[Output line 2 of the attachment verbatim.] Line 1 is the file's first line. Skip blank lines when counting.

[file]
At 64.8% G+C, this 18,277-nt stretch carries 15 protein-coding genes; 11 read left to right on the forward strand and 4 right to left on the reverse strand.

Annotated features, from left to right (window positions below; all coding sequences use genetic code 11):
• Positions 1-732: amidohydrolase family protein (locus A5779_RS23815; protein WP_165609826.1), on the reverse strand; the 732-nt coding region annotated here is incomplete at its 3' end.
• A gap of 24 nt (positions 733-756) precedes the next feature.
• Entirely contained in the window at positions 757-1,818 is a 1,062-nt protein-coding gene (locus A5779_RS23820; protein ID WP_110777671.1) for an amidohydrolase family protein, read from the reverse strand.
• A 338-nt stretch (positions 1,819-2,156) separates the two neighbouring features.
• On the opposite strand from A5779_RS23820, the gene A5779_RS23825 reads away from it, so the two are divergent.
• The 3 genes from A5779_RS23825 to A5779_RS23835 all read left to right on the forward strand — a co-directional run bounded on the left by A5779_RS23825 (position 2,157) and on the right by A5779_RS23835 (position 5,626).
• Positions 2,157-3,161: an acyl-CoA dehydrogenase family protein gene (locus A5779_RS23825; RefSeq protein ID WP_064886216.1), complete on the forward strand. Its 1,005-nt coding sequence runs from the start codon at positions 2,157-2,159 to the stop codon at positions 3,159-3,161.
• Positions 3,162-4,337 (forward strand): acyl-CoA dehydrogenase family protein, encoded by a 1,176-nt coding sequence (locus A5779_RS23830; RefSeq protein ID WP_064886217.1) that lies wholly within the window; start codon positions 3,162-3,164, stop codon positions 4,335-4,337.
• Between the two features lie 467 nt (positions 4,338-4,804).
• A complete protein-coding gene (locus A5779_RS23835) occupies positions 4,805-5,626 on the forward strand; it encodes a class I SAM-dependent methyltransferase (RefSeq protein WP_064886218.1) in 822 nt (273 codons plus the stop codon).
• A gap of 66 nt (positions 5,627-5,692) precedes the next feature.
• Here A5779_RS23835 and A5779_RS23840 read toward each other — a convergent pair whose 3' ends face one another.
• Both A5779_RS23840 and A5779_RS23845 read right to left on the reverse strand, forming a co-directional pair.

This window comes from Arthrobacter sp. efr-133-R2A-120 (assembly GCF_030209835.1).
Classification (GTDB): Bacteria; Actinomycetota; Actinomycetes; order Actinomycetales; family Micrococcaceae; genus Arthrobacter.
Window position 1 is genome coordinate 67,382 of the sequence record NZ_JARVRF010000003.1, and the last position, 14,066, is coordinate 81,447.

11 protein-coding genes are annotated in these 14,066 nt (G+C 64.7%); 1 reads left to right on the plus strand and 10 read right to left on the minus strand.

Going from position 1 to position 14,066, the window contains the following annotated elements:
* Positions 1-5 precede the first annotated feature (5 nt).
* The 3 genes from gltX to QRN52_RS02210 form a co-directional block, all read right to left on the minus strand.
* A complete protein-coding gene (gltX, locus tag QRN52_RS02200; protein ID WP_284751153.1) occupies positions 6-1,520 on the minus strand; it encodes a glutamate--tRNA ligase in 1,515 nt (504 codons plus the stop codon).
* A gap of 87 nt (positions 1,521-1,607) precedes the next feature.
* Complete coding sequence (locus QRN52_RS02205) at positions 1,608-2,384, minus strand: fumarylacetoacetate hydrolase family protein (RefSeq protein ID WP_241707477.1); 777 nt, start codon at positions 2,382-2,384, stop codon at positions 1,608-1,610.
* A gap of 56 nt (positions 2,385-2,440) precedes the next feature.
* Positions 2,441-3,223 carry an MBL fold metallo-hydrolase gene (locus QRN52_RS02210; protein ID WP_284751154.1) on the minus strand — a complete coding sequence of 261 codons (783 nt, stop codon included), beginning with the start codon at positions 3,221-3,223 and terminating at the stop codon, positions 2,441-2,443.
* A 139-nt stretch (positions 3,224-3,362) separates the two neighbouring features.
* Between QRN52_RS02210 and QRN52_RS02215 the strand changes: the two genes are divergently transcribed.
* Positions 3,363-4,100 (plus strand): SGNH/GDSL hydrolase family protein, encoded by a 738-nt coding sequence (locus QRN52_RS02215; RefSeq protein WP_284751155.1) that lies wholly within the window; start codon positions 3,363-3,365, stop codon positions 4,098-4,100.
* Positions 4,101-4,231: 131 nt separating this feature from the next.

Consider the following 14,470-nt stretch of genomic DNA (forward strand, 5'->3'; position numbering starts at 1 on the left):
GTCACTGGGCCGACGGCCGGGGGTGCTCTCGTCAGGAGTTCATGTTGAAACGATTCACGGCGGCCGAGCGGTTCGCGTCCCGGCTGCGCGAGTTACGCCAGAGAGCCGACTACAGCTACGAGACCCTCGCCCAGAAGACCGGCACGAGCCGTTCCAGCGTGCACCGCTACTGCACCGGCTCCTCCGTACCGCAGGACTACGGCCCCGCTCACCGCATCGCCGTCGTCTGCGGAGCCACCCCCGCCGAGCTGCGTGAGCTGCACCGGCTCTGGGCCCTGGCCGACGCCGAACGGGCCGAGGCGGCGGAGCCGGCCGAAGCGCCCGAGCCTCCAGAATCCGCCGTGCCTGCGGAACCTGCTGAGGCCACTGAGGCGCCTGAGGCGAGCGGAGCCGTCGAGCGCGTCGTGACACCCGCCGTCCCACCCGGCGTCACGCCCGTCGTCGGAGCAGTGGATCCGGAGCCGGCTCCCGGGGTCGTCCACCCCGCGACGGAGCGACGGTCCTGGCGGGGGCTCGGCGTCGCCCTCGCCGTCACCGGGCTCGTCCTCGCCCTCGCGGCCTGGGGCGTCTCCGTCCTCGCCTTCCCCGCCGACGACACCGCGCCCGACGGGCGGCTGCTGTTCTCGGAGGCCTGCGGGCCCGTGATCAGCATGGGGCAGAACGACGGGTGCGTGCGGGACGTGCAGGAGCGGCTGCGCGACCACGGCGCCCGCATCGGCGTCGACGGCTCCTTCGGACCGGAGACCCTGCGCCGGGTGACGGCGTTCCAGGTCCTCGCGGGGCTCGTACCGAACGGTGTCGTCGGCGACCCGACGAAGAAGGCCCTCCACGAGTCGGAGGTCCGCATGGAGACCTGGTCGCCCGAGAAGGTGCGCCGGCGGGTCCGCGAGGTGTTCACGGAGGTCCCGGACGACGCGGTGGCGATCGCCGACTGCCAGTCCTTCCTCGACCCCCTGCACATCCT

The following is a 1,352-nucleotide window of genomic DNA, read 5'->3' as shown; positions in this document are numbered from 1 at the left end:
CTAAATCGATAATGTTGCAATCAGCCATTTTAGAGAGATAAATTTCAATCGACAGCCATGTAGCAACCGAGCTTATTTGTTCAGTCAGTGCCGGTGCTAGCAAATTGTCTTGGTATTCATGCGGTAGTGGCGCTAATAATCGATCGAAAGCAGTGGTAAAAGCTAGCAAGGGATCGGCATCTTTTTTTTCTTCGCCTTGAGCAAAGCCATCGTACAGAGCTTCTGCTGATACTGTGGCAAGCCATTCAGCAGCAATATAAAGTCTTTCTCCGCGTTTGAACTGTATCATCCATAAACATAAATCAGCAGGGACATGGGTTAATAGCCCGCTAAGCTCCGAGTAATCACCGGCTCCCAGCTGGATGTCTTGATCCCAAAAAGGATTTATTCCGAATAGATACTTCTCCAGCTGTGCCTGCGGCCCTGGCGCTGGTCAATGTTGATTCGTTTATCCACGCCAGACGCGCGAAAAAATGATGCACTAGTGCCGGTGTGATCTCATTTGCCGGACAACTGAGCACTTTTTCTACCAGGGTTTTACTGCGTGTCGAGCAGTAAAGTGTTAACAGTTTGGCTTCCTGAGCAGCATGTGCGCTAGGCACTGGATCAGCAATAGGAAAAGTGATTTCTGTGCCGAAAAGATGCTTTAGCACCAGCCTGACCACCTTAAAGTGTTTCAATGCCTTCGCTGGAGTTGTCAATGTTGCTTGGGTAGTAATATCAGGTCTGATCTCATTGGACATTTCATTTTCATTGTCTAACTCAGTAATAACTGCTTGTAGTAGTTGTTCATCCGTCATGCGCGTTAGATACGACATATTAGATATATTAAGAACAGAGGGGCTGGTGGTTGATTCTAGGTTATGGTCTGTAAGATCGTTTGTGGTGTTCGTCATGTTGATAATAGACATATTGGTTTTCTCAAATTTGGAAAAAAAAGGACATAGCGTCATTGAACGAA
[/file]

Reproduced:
Annotated features, from left to right (window positions below; all coding sequences use genetic code 11):